Professor Dmitry Shalashilin
I was very lucky to receive my education in mathematics and science from very early age at one of the best mathematics schools in the USSR, which was and still is located in the heart of Moscow, just one block from Kremlin. My math teacher Rafail Kalmanovich Gordin is still teaching there and he is one of the most prominent teachers in Russia. After that I graduated from Moscow Institute of Physics and Technology, one of the leading Russian science universities, where research was always regarded as the most important part of education. My first research project there was purely experimental and was focused on the investigation of heat transfer by radiation in the heat shield of Russian space shuttle Buran. I did not go to see the launch of the craft in 1988, because at that time I have already moved to theoretical chemical physics. My PhD project was focused on the dynamics of atomic and molecular collisions and was supervised by Prof. M.Ya.Ovchinnikova and Prof. E.E.Nikitin. Later I worked at the Theoretical Department of Institute of Chemical Physics USSR and Russia Academy of Sciences. That time the institute was still led by Nikolay Semyonov, a Nobel prize laureate for the discovery of branched chain chemical reactions. Then I worked as a research scientist at National University of Mexico, at Oklahoma State University with Prof. D.L. Thompson on classical Molecular Dynamics simulations, at University of Massachusetts with Prof Bret Jackson on the new mechanisms of reactions on surfaces, and last but not least at Oxford University with Prof Mark Child, where we have developed new computational methods of quantum dynamics. I started in Leeds in 2007 where I have been ever since. I believe that for a scientist it is important to try many different projects and to work with many different people. I am certainly very grateful to everyone I mentioned above to many more people I was lucky to work together or simply to discuss science.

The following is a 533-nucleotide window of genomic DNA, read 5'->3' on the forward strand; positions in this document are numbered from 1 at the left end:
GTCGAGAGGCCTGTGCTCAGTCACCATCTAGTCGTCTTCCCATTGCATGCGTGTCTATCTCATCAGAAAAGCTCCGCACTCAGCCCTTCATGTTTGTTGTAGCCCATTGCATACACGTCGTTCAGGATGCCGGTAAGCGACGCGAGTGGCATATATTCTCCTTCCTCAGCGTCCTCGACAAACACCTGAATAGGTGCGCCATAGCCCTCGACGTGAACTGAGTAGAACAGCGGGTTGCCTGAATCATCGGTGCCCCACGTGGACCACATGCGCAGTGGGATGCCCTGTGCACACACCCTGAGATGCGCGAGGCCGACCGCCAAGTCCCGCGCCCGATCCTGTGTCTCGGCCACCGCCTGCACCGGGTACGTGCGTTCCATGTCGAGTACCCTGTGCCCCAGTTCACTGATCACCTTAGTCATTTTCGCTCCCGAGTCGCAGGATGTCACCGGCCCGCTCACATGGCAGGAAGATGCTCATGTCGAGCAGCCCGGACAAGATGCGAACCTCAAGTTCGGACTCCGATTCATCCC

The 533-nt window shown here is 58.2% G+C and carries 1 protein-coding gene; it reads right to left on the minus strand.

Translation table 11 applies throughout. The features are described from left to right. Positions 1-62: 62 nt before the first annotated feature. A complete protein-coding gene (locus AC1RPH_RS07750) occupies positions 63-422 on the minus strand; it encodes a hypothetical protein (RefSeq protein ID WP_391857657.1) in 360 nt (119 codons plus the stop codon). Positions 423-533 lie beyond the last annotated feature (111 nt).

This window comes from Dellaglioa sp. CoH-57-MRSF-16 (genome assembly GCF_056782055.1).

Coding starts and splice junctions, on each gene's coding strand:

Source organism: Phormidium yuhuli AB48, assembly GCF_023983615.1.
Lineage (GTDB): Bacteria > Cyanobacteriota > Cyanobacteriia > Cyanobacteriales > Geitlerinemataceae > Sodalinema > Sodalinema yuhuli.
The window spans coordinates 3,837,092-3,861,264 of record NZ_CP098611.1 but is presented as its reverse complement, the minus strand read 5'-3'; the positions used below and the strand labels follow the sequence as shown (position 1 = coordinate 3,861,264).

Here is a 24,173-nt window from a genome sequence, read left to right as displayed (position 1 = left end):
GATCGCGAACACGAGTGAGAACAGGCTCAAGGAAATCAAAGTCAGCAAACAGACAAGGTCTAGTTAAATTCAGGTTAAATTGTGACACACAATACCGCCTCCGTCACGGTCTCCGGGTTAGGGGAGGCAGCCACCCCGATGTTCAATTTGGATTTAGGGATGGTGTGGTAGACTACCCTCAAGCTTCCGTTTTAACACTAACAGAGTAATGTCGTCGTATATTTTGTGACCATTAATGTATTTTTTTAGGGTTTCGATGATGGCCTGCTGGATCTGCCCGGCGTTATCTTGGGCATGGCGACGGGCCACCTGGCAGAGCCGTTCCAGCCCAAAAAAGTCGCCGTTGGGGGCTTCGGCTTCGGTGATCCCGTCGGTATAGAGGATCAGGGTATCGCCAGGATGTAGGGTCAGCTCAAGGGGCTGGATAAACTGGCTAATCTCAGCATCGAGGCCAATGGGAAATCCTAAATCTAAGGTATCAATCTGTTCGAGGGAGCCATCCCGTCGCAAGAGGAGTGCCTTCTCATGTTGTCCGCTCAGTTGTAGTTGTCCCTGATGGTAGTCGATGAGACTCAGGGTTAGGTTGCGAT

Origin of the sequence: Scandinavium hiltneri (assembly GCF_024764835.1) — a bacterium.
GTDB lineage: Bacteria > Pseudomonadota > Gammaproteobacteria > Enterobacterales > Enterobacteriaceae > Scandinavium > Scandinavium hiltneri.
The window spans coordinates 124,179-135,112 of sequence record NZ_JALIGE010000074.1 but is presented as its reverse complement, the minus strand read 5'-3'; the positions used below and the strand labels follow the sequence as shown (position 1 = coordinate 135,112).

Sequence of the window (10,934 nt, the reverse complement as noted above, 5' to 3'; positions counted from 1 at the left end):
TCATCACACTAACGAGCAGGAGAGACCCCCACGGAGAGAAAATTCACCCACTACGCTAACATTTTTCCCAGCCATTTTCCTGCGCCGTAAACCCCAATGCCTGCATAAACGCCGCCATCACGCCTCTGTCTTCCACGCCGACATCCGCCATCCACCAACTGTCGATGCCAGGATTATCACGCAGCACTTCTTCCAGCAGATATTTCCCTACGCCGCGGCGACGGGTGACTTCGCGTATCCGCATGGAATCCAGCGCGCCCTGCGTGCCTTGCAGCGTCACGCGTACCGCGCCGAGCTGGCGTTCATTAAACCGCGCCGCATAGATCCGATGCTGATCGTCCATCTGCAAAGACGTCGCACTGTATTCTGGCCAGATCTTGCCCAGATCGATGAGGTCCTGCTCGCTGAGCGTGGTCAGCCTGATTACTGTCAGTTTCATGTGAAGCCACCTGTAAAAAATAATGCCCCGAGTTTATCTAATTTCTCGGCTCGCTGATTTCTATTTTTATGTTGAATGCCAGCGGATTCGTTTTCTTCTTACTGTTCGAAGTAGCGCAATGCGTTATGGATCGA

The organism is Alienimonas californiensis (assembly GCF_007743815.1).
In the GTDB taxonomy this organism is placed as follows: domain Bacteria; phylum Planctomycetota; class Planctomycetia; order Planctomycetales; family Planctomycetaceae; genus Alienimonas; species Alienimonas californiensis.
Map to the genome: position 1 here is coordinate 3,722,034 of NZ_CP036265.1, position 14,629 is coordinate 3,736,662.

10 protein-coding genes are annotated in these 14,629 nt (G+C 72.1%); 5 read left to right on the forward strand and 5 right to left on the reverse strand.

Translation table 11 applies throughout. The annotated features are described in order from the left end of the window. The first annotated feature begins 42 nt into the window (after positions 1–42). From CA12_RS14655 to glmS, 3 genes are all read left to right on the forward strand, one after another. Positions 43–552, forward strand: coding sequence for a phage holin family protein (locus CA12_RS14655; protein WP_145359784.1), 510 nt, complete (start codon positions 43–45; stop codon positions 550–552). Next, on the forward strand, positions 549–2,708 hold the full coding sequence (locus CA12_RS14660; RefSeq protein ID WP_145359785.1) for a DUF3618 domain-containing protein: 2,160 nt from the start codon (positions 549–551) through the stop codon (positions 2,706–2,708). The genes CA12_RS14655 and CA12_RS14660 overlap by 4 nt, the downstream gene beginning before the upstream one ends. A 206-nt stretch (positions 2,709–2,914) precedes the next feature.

My research interests are focused on computational methods of quantum and classical mechanics and their applications. The goal is to develop more efficient numerical methods for simulations in chemistry.
My group and I have developed a number of computational methods of quantum dynamics such Coupled Coherent States (CCS) and Multiconfigurational Ehrenfest (MCE) , which avoids exponential scaling of quantum basis set with the number of degrees of freedom and therefore allows fully quantum and exact simulations of systems with many degrees of freedom. The methods exploits correspondence between quantum and classical worlds to speed up quantum mechanical simulations. Current project aims both at further development of methodology and broad range of applications, which cover spectroscopy of small clusters and biomolecules, quantum dynamics of vibrational energy redistribution, reaction dynamics, ultrafast photochemistry, and electron nonlinear attosecond dynamics in strong lased field.
Other interest cover accelerated classical molecular dynamics and diffusional approach to classical and quantum dynamics. These methods have been applied to simulations of chemical processes important for atmospheric chemistry, combustion and reactions on surface as well a number of bio-related problems, such as peptide cyclization and protein unfolding.<h4>Research projects</h4> <p>Any research projects I'm currently working on will be listed below. Our list of all <a href="https://eps.leeds.ac.uk/dir/research-projects">research projects</a> allows you to view and search the full list of projects in the faculty.</p>
I teach the course of physics and mathematics for chemists for first year students as well as introduction in computational chemistry for the final year. For current PhD projects available in my group please check the departmental web page.
Research groups and institutes
- Computational Chemistry and Chemical Physics